Ryan Kesler, who has not played this season because he’s recovering from extensive hip surgery, and Ryan Getzlaf, who has been limited to six games because of injuries, participated in the Ducks’ morning skate Friday at Honda Center, a happy occasion for the two veteran centers and for a team that has been beset by injuries all season.
Kesler said that the timetable for his return remains uncertain and that he won’t play before Christmas. But Getzlaf, who started the season with an upper-body injury and had to undergo facial surgery after he was hit by a puck on Oct. 29, is close enough to returning that he’s scheduled to accompany the team when it departs next week for a six-game trip.
“I’d play tonight if they let me. I feel good,” Getzlaf said after his teammates prepared for Friday’s game against the Minnesota Wild. “There’s obviously going to be some bumps and bruises and things to build through when you come back off a layoff like this, but you can’t really do that until you’re in a game. I can do anything I want out here. Once you get in a game, things are different and the minutes and stuff add up. I’ll just do my best to prepare and be ready to go when they say I can.”
Getzlaf, who was told he might miss up to eight weeks after the surgery, has been told he must wear a visor when he returns. He was among the shrinking number of players who don’t wear the protective gear. The NHL and NHL Players’ Assn. agreed in 2013 to make visors mandatory for anyone with less than 26 games’ experience starting in the 2013-14 season, but those who entered the league before then were permitted to play without visors. More than 90% of NHL players wear them now.
“I’m going to have to for a little while, for sure,” Getzlaf said of adopting a visor. “That was part of the stipulation of me being able to come back as early as I am going to be. I don’t have any choices right now.”
He also said the practice went well. He and Kesler were joined on the ice by injured right wing Jakob Silfverberg — who will be a game-time decision Friday — and forward Jared Boll (lower-body injury).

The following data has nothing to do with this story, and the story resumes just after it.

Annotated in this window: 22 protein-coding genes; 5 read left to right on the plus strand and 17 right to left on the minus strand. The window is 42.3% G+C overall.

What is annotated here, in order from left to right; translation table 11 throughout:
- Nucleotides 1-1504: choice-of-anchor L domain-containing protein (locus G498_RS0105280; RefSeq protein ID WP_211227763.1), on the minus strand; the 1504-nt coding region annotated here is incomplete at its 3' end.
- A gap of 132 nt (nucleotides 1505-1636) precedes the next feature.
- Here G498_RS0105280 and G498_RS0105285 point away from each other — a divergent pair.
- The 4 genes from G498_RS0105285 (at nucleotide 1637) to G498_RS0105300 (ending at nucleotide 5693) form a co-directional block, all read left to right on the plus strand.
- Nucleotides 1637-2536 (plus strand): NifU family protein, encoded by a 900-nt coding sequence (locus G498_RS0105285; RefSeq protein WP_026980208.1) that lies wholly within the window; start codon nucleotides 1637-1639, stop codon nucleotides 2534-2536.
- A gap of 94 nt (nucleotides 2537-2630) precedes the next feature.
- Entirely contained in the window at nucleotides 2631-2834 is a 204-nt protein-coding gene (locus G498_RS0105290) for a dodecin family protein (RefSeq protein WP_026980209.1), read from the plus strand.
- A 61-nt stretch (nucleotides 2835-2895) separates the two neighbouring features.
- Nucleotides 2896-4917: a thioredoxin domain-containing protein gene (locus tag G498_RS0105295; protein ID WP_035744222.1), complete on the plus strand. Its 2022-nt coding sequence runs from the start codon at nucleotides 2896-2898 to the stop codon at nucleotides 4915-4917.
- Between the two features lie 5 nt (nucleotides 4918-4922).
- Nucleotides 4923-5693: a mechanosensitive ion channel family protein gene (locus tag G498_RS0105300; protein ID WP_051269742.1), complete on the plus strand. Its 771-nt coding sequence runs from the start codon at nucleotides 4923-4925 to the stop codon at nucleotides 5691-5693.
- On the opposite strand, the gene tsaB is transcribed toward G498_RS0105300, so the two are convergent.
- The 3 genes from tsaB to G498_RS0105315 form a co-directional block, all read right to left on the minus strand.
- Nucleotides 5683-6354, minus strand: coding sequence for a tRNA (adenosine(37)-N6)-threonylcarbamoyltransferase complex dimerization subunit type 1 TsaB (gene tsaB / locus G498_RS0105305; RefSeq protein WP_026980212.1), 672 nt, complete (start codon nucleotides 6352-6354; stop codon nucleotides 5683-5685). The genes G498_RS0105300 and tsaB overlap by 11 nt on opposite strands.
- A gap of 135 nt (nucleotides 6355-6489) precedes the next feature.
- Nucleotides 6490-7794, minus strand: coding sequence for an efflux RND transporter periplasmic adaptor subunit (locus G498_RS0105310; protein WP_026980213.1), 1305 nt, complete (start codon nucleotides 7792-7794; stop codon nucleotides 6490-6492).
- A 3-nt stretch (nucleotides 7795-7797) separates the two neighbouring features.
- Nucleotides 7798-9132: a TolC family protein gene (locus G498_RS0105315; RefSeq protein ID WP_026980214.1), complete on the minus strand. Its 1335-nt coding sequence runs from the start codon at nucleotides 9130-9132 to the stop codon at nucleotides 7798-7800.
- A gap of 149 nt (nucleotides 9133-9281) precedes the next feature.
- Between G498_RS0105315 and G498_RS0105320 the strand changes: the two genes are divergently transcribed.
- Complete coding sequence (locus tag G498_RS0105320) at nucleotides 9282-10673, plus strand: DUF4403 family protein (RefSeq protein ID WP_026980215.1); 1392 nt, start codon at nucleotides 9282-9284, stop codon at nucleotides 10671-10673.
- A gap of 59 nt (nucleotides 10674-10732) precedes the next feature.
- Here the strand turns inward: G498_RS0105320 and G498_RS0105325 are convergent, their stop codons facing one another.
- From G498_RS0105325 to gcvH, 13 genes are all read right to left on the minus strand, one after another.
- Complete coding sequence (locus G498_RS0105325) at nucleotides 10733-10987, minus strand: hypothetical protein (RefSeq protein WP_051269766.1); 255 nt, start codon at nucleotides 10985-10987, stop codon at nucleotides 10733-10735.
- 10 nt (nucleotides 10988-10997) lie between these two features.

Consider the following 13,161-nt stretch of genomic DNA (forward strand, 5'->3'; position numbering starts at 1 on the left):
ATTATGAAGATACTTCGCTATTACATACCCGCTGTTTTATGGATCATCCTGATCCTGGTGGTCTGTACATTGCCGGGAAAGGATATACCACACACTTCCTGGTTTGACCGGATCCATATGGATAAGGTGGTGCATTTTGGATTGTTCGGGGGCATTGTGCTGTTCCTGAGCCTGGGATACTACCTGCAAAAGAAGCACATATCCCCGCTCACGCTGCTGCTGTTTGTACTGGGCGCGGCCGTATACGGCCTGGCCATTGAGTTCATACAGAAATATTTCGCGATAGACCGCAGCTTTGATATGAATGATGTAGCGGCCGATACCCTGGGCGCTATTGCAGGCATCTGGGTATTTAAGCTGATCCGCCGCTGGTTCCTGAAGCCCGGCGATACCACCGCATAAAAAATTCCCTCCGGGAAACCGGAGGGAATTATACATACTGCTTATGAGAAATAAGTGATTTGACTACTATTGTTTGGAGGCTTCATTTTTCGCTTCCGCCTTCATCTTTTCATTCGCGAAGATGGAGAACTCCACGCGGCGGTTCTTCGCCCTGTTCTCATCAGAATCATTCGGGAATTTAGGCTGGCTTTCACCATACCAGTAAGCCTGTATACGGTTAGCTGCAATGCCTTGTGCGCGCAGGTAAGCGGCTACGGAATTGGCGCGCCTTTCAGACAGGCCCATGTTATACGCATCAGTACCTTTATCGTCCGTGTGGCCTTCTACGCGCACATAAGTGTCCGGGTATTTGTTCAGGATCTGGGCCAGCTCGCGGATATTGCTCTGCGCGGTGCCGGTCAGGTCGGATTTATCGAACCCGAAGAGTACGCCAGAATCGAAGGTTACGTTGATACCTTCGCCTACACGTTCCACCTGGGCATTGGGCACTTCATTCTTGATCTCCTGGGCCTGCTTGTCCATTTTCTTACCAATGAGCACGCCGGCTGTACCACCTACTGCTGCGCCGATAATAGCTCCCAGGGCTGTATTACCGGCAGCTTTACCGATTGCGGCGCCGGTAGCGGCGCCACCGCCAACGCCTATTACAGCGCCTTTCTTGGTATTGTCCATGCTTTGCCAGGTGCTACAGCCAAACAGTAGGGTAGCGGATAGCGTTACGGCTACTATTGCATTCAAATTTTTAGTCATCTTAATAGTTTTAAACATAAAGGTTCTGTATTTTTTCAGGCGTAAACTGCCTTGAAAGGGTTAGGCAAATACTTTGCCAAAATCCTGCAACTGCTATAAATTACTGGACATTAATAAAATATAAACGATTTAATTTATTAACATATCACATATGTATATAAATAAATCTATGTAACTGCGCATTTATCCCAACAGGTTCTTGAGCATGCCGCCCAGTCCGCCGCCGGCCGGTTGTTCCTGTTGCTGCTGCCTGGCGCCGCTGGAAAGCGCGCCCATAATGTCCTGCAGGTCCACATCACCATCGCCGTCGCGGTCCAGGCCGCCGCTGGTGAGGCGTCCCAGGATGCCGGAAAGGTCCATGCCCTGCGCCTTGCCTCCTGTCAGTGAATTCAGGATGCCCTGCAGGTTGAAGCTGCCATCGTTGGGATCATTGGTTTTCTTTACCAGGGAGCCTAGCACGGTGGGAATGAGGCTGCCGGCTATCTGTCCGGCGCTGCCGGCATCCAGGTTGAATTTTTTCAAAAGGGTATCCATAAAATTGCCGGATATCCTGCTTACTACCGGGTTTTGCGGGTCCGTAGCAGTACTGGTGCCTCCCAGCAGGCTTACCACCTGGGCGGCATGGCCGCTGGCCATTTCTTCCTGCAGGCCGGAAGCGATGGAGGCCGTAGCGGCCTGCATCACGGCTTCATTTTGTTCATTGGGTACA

“It was good. One thing that you can’t really emulate on your own is that camaraderie with the group and able to kind of skate and push at the level the guys are practicing at,” Getzlaf said. “It’s been a good last couple of weeks here. I had two weeks where I couldn’t do anything, so it was really, really boring. It was nice to get back on the ice and skating again, and I felt pretty good.”
Kesler called his participation in the morning skate “another milestone” but cautioned that he is not close to being able to play. He also said he doesn’t have a target date for his return, but added that it won’t be before Christmas.
“It’s always fun getting back with the guys and skating with them. And for me it’s a huge step,” he said. “I still have a long ways to go. We’ll see. Every day is a challenge. Every day I still push myself to the breaking point, and I’m trying to get back as fast as possible. It’s just not moving as fast as I’d like. But it is moving.”
Merely seeing them on the ice was a boost for their teammates.
“It’s tough how we’ve started the year with injuries and stuff like that, but now that you see the guys back on the ice, having some laughs, they’re key players on our team. They’re leaders,” defenseman Brandon Montour said. “So it’s a huge bonus having them back.”
Forward Nick Ritchie agreed. “It’s great to see we’re getting guys coming back and skating with the team again,” he said. “Players of that magnitude, they’re extra special, and hopefully they can rejoin us as soon as possible.”